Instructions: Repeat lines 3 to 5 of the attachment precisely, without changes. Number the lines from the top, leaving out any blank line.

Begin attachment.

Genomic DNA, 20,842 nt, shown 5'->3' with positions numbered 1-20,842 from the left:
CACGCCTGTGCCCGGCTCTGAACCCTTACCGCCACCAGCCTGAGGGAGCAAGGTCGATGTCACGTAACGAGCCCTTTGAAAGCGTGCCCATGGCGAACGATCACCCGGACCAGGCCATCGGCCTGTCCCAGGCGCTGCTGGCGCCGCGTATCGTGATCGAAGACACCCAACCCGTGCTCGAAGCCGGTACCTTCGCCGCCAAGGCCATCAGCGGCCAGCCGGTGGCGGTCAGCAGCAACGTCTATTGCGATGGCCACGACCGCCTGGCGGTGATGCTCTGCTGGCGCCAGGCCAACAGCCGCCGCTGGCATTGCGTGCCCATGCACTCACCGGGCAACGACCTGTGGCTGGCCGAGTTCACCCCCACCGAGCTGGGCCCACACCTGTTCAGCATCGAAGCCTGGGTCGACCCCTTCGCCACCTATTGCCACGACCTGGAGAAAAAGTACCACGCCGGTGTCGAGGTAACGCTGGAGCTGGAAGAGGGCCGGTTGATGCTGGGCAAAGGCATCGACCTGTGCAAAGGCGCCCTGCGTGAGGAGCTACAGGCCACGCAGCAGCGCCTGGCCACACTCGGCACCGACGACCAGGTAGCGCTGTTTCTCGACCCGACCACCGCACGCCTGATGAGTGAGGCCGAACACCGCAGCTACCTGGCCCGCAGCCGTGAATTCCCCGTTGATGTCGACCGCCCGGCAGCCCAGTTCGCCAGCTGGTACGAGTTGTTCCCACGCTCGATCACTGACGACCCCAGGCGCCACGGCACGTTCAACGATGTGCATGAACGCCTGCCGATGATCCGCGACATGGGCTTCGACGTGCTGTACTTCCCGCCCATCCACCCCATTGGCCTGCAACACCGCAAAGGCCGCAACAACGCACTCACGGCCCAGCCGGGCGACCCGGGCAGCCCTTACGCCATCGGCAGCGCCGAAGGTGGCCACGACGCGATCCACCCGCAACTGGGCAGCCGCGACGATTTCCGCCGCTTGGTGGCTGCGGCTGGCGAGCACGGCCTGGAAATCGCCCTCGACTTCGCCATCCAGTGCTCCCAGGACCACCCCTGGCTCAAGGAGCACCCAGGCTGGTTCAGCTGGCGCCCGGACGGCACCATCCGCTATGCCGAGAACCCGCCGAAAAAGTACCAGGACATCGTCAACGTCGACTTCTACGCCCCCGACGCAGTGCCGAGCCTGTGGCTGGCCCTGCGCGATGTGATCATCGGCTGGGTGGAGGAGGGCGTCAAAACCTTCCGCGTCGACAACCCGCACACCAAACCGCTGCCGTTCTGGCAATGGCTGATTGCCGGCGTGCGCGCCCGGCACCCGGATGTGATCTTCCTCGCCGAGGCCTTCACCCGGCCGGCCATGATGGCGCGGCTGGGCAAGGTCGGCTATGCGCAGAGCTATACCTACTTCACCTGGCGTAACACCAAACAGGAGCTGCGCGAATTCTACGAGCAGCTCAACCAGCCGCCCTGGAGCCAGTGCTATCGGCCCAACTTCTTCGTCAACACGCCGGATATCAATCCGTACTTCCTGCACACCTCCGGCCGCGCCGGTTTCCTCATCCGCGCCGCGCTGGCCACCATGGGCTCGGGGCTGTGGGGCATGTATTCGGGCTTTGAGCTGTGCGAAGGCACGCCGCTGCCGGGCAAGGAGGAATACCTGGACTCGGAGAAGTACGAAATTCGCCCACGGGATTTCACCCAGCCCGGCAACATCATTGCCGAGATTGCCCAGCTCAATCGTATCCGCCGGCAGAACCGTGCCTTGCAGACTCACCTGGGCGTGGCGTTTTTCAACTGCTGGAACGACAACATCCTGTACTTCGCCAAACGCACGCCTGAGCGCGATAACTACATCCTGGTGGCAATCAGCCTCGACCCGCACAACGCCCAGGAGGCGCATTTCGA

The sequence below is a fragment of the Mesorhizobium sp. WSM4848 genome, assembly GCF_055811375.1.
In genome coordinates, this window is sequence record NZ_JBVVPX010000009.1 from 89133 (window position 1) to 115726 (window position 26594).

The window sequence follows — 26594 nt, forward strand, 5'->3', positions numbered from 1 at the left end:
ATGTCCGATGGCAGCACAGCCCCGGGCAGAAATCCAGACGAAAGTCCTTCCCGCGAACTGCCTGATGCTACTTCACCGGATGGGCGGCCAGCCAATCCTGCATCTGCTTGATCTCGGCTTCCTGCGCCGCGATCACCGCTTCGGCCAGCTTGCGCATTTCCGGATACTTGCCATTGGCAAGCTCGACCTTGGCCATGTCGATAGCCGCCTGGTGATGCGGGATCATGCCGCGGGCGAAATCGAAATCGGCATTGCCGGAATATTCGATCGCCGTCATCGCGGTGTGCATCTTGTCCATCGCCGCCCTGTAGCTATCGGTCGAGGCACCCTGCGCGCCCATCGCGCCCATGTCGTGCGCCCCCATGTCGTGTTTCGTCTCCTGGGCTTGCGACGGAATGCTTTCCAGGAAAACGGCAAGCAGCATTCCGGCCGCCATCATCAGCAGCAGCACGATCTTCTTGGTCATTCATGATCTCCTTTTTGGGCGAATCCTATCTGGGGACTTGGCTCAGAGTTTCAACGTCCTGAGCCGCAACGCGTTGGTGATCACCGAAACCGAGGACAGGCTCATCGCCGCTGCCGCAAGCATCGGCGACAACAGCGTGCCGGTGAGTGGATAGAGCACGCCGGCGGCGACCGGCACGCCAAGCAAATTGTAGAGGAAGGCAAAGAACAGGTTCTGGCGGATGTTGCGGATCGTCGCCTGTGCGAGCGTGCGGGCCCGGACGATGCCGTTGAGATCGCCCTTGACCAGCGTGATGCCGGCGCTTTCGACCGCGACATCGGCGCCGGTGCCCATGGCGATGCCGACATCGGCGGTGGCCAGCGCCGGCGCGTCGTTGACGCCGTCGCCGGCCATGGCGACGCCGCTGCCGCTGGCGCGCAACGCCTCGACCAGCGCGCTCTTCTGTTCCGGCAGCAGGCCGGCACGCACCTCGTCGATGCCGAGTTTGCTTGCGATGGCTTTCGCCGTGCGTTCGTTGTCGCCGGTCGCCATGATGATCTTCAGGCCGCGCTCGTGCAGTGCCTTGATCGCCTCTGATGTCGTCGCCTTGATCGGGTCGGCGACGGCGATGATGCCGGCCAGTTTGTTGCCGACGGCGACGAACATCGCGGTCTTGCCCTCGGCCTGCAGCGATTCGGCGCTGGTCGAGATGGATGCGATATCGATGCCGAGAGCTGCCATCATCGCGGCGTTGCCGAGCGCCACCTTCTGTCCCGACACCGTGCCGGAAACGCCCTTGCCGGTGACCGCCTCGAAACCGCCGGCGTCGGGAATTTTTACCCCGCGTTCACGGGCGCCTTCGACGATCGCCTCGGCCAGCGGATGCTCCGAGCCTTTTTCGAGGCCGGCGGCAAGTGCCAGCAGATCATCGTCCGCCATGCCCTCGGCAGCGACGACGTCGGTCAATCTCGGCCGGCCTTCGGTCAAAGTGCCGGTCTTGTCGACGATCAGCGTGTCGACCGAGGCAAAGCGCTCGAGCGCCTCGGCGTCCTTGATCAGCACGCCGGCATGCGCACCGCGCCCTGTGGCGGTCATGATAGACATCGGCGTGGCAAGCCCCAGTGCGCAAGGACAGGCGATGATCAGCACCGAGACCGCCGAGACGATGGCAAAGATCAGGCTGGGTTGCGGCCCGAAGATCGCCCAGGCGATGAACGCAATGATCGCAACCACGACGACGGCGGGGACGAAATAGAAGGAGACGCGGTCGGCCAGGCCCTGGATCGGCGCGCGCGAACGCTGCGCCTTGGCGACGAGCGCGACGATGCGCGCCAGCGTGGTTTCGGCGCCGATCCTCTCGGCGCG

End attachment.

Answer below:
The sequence below is a fragment of the Mesorhizobium sp. WSM4848 genome, assembly GCF_055811375.1.
In genome coordinates, this window is sequence record NZ_JBVVPX010000009.1 from 89133 (window position 1) to 115726 (window position 26594).

The window sequence follows — 26594 nt, forward strand, 5'->3', positions numbered from 1 at the left end: